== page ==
- Piotr Wasylczyk
- Mikołaj Rogóż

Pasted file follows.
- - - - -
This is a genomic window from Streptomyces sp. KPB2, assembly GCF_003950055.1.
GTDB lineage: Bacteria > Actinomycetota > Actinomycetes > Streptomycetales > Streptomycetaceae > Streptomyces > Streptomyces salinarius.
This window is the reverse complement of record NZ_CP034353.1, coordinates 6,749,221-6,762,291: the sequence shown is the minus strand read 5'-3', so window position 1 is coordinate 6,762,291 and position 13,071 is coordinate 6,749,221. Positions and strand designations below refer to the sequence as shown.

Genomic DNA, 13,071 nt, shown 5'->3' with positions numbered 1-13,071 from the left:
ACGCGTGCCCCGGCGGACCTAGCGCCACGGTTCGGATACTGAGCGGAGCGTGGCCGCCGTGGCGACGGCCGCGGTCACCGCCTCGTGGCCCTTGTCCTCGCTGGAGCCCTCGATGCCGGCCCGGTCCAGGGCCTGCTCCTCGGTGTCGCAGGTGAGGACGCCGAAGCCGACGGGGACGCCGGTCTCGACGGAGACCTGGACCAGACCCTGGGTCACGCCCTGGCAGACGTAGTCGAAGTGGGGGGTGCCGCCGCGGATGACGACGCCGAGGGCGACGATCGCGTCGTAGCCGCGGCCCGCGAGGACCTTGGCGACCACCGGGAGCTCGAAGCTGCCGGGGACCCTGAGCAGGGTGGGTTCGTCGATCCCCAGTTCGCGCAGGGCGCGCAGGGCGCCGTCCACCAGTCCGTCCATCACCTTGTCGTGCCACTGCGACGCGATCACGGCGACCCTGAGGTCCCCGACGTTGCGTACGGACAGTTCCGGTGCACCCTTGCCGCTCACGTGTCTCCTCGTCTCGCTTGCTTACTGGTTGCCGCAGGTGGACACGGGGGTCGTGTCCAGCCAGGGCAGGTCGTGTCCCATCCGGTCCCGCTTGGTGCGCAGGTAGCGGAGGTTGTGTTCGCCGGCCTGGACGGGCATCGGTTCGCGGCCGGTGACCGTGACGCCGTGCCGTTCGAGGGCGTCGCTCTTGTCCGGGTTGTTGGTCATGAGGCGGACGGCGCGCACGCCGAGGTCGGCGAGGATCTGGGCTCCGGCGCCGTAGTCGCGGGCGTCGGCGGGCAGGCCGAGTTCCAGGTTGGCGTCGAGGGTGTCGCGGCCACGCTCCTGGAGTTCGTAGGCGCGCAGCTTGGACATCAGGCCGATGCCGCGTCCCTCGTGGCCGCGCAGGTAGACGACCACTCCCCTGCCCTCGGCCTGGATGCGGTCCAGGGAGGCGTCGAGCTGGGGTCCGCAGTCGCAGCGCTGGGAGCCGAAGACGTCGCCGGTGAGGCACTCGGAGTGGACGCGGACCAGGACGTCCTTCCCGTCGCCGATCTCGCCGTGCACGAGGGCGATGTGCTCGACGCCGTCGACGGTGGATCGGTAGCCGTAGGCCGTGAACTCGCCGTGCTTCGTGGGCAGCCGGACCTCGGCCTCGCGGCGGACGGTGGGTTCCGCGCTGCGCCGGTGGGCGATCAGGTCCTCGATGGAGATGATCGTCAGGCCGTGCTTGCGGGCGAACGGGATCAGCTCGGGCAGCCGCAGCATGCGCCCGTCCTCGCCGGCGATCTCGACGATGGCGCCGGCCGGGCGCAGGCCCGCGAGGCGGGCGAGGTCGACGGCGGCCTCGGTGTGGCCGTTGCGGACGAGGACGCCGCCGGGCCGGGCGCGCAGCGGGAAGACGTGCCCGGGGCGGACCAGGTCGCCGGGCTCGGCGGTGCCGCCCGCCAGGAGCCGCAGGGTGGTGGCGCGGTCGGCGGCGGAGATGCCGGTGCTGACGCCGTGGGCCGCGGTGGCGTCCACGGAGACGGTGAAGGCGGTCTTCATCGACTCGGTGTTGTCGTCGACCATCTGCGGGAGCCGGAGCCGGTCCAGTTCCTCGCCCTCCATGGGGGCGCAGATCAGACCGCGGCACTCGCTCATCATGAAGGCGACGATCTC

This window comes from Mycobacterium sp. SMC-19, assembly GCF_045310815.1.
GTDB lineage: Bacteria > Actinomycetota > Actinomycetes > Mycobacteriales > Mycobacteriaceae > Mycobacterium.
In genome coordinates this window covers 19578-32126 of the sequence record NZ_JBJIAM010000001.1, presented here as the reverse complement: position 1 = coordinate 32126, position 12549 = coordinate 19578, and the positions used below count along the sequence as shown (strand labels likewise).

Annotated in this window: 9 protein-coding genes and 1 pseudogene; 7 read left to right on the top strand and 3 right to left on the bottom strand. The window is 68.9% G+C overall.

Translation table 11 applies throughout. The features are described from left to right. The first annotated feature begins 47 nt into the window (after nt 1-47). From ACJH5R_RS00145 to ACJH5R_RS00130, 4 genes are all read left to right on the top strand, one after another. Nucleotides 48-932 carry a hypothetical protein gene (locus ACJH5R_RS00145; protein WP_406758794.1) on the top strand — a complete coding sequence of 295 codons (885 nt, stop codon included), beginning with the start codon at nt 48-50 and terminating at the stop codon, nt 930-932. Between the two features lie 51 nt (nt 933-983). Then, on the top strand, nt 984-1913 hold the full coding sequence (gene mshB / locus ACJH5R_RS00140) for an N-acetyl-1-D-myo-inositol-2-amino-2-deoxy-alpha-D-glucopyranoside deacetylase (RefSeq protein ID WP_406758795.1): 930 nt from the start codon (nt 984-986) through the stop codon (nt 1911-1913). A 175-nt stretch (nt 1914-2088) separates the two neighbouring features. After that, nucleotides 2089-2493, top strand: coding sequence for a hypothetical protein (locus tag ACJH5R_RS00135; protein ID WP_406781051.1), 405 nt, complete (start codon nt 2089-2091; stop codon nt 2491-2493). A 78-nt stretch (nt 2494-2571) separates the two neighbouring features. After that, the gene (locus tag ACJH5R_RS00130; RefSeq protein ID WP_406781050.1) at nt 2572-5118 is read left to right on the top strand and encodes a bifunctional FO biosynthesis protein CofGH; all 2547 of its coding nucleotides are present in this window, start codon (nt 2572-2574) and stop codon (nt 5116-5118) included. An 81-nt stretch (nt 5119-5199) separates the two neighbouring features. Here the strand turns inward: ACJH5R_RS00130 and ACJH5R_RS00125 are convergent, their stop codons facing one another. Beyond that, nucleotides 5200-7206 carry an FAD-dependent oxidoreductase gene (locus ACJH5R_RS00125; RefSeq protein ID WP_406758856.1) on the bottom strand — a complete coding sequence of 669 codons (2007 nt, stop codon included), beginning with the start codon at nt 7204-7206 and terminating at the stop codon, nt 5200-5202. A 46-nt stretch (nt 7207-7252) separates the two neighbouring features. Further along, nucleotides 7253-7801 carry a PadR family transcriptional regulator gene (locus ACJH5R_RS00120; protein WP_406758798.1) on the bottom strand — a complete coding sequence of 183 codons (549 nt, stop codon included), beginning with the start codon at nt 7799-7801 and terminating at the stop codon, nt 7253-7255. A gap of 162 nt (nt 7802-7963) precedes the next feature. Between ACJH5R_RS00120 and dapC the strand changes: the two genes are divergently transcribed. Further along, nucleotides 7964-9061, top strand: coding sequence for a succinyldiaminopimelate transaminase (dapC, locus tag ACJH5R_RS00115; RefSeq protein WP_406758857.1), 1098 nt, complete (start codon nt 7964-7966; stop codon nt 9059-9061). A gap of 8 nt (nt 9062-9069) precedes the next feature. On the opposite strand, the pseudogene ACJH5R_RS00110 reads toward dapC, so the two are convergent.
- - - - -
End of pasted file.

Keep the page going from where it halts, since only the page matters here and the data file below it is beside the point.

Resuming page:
Have you ever observed a caterpillar crawling on a leaf? A 15 mm long soft robot, that is capable of mimicking movements of a caterpillar was recently built using a new class of smart materials. The monolithic robot, made of soft polymer, capable of reversible, elastic deformation is powered and controlled by light. The robot’s body is made of liquid crystalline elastomer (LCE) which forms the soft body, and at the same time acts as a monolithic muscle. Using the technology developed in collaboration with the European Institute of Nonlinear Spectroscopy (LENS) in Florence, we can pattern this material at the single millimeter scale and thus control the molecular order in the elastomer film to induce a curling deformation under illumination. A laser beam is used to activate different segments on the robot, driving it in the stepping gait. Scanning the laser beam along the robot’s body activates the muscle sequentially and allows it to crawl, as the deformation propagates from “tail” to “head”. Apart from walking on flat surfaces and climbing a slope, the soft micro-robot can push loads as heavy as ten times its own mass. Thanks to its soft, adaptable body, it is also capable of squeezing through narrow slits. The micro-robot’s walking strategy is directly inspired by the sequential body deformation found in living caterpillars. This may one day help us understand different locomotion mechanisms in the micro-world and perhaps implement them in efficient robotic systems. We hope that the new generation of elastomer materials will soon allow us to build tunable optical and photonic structures, as well as light driven micro-robots that can swim, dive, and maybe even fly. The soft, light powered elastomers are also promising candidates for actuators in other nano- and micro-scale applications – they can be 3D printed with sub-micrometer resolution with direct laser writing.